Mark Peters, a senior analyst at Enterprise Strategy Group, based in Milford, Mass., noted that Oracle has grown its market share in file storage with its ZFS-based storage appliance, and he expects to see the same in the SAN market with FS1.

"Clearly, the incumbent players there are very strong, so I'm not suggesting it's going to be a walk in the park," Peters said. "But, the fact that the market is interested in converged systems gives them a leg up."

Tim Stammers, a senior analyst at New York-based 451 Research LLC, predicted that the "huge majority" of FS systems will sell as disk-only arrays or hybrid arrays with disk and flash drives. He said, although demand for all-flash arrays is growing, it is still small in comparison to disk-only and hybrid arrays largely to the higher cost of the flash media.

No dedupe, but is it needed for database storage systems?

Customers can deploy FS1 with four storage tiers that can consist of high-performance single-level cell SSDs, capacity-oriented enterprise multilevel cell flash drives, performance-focused disk drives and/or high-capacity HDDs. FS1 can handle up to the 7 PB of flash in full scale-out mode, according to Bob Maness, vice president of product management for Oracle flash storage systems.

Maness said Oracle significantly enhanced several features from Pillar Axiom in remapping the code to the new FS1 system. He said the company added automatic tiering at a highly granular level in Quality of Service (QoS) Plus, improved the level of isolation with Storage Domain data containers to enable multiple virtual storage arrays to operate within a single FS1 system, and expanded the number of application profiles for Oracle and non-Oracle software from about 40 to 70 to facilitate pre-tuned storage provisioning.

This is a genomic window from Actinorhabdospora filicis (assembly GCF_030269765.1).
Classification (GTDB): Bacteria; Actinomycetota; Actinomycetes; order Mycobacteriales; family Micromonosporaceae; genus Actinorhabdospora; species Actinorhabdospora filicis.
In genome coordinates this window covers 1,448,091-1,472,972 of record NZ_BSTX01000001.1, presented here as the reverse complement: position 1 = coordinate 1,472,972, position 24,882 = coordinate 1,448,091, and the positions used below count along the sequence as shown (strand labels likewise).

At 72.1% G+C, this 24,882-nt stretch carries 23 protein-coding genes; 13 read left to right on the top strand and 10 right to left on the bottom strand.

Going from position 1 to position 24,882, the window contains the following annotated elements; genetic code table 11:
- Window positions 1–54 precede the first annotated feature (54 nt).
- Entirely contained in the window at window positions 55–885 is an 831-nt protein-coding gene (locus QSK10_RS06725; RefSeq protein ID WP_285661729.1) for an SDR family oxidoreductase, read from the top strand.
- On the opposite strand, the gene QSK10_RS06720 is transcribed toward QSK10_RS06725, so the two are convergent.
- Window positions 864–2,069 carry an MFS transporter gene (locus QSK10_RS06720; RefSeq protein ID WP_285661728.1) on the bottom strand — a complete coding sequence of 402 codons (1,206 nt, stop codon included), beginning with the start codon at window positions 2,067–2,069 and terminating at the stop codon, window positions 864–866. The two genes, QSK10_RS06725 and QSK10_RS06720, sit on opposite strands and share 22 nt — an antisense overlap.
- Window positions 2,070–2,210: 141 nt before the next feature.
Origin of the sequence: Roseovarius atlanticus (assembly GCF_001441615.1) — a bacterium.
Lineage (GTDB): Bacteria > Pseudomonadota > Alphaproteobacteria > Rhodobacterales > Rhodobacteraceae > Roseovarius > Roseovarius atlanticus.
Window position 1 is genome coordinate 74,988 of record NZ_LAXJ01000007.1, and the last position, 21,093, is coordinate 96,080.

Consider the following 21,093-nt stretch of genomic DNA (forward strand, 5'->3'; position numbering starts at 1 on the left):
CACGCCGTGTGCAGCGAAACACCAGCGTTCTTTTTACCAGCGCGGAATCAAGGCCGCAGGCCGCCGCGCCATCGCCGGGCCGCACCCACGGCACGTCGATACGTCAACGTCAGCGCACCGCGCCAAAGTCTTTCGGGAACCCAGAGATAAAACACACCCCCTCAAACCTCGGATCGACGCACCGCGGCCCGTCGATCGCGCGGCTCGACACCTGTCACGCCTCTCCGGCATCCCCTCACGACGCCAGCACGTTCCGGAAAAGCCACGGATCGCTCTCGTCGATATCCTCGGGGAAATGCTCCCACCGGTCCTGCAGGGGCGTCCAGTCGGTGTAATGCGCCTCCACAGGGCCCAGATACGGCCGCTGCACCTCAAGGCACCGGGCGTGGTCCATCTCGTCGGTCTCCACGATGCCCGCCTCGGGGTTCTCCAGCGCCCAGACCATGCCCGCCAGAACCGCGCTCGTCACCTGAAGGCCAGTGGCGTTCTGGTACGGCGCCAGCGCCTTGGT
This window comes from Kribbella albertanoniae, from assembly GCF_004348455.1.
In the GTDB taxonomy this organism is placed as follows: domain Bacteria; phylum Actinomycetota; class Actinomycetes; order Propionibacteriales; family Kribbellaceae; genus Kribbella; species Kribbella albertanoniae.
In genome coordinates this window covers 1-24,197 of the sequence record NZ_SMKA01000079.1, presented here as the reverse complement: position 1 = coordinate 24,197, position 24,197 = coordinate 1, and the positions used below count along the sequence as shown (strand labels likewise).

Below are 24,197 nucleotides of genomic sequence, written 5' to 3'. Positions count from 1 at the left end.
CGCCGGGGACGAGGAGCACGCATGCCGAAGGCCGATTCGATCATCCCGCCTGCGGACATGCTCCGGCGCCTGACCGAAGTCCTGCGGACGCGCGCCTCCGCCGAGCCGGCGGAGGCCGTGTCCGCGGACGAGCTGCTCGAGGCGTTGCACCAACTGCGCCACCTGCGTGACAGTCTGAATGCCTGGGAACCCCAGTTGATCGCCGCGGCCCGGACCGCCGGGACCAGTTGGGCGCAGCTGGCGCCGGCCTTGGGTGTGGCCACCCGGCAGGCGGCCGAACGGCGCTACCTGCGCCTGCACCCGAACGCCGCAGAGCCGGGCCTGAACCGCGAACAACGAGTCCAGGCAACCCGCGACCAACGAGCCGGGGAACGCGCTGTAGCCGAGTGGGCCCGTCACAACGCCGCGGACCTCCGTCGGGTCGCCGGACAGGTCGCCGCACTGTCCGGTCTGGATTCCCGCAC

Industry analysts spotlighted Oracle's sophisticated quality of service (QoS) Plus as one of the product's main differentiators while pointing to lack of inline deduplication and general-purpose in-line compression as the main deficiency.

FS1 offers only hybrid columnar compression (HCC) through Oracle databases. Maness said HCC can compress data by up to 50 times and speed queries.

"The part of the overall system that does the best job of compressing in a database environment is the database itself," Maness said. "We are supported by our database team with hybrid columnar compression, and that's exclusive to Oracle storage and Oracle databases."

Is this Pillar 2?

Maness dismissed any notion that FS1 is simply an old Pillar Axiom disk array with flash forced into the storage pool. He said the company shifted the RAID controller function from the drive enclosures into the controller nodes, switched from Fibre Channel loop back-end interconnects to a new communications system using PCIe cards and a SAS back end, swapped out Pillar Axiom's QNX operating system for 64-bit Oracle Linux, and moved to multicore processors.

"The entire back end and hardware base and operating system of the product was redesigned and re-plumbed to enable us to relieve some of the bottlenecks that are part of HDDs so we could exploit flash," said Maness.

Oracle did, however, bring Axiom's features such as snapshots, clones and thin provisioning to the flash system. Maness said Oracle carried forward 4.3 million lines of code from Pillar and added about 700,000 additional lines of code.

Next Steps

Axiom disk arrays add Pillar solid-state disks

Pillar unveils faster Axiom disk array

Dig Deeper on SSD array implementations